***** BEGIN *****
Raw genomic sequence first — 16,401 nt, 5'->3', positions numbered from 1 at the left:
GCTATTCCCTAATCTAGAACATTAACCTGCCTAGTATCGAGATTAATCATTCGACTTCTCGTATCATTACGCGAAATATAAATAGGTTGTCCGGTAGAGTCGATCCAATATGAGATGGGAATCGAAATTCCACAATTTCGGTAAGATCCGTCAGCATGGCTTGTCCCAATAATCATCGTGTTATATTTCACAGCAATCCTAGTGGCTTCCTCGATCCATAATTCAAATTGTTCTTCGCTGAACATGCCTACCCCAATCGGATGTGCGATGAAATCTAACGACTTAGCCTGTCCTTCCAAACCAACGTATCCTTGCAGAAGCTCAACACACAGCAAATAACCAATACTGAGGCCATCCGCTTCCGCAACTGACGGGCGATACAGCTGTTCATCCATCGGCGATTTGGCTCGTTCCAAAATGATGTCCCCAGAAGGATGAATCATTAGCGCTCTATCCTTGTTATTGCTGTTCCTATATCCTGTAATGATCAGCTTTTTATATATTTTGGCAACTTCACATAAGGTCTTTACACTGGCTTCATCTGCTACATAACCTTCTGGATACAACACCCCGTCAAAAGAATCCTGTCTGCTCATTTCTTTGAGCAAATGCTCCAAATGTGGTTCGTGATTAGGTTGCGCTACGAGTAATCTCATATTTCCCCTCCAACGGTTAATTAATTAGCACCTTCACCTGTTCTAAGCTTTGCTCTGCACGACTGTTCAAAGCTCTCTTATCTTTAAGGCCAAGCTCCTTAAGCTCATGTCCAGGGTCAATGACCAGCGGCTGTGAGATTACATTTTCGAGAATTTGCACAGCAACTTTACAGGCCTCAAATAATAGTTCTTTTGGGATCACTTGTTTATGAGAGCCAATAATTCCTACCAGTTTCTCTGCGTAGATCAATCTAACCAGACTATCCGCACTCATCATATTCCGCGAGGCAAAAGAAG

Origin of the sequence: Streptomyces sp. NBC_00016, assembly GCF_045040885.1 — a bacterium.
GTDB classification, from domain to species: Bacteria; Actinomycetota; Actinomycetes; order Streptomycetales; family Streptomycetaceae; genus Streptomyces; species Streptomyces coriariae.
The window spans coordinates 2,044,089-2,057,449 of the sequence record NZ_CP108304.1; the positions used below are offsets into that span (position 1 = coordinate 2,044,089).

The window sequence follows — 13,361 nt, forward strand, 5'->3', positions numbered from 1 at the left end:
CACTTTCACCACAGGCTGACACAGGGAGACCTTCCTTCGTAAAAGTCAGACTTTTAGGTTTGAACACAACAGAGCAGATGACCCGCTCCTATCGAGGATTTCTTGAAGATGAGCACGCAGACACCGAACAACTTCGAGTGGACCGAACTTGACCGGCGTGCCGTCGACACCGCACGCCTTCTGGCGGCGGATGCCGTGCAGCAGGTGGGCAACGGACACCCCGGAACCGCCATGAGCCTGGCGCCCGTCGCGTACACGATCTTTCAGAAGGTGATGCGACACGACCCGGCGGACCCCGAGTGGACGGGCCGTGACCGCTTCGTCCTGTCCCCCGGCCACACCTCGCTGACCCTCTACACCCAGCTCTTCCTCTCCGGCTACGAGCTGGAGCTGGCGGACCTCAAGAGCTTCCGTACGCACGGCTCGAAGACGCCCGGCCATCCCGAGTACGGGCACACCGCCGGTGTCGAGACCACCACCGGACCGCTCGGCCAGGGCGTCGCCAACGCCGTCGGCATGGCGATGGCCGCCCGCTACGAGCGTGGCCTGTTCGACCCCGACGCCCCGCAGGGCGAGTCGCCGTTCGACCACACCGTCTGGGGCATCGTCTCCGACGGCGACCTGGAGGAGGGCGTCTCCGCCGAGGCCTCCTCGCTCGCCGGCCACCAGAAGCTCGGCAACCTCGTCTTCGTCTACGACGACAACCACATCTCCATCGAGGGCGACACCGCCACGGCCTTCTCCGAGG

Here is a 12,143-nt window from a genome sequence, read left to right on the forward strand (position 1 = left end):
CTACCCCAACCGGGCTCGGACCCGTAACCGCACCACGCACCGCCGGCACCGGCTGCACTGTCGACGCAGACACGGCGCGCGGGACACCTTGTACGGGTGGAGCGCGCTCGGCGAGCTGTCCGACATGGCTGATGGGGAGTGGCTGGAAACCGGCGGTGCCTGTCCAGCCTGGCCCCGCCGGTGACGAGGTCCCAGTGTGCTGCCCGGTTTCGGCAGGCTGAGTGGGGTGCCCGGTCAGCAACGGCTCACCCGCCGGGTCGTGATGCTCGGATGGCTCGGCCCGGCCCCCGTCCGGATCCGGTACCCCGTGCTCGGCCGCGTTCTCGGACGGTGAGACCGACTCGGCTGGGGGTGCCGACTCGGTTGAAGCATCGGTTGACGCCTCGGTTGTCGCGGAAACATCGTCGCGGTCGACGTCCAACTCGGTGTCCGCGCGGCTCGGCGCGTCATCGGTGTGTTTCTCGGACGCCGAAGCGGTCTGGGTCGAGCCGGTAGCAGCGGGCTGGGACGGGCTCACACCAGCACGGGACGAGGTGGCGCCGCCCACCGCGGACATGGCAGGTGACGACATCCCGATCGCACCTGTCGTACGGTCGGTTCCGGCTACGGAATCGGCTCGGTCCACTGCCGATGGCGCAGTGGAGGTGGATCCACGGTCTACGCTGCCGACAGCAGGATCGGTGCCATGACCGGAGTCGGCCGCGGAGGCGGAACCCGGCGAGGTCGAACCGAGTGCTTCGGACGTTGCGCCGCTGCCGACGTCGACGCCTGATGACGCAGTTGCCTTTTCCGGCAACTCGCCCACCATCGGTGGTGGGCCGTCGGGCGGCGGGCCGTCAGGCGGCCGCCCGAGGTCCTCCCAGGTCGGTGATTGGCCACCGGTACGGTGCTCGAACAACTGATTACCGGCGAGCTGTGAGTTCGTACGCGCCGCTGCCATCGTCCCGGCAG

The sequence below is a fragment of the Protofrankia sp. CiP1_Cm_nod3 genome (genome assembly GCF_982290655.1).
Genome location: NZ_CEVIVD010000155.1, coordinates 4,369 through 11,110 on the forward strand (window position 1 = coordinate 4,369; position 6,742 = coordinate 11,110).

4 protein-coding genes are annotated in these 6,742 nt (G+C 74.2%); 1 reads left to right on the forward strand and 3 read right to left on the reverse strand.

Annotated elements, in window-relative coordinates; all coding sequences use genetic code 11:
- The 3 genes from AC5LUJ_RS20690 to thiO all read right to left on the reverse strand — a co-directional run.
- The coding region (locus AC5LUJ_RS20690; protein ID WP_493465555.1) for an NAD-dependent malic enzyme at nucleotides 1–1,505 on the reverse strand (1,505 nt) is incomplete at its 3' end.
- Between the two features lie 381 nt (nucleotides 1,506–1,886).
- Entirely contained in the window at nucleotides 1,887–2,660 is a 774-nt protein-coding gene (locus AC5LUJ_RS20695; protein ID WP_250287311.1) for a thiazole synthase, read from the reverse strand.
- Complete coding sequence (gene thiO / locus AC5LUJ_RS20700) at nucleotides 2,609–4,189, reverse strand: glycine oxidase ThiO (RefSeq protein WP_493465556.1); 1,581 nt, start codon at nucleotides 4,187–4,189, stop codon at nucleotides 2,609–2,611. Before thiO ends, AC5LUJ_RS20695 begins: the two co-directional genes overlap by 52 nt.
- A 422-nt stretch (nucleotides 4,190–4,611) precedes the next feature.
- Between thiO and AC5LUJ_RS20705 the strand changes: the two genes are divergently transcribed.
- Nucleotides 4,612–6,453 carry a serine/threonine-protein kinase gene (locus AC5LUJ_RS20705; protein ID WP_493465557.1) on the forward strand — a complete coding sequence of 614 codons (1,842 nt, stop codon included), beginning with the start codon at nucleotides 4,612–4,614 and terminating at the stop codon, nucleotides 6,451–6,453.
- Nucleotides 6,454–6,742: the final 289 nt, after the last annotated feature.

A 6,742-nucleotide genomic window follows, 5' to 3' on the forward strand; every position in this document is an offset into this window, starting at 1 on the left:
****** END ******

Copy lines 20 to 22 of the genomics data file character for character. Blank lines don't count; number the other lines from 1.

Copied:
- Between thiO and AC5LUJ_RS20705 the strand changes: the two genes are divergently transcribed.
- Nucleotides 4,612–6,453 carry a serine/threonine-protein kinase gene (locus AC5LUJ_RS20705; protein ID WP_493465557.1) on the forward strand — a complete coding sequence of 614 codons (1,842 nt, stop codon included), beginning with the start codon at nucleotides 4,612–4,614 and terminating at the stop codon, nucleotides 6,451–6,453.
- Nucleotides 6,454–6,742: the final 289 nt, after the last annotated feature.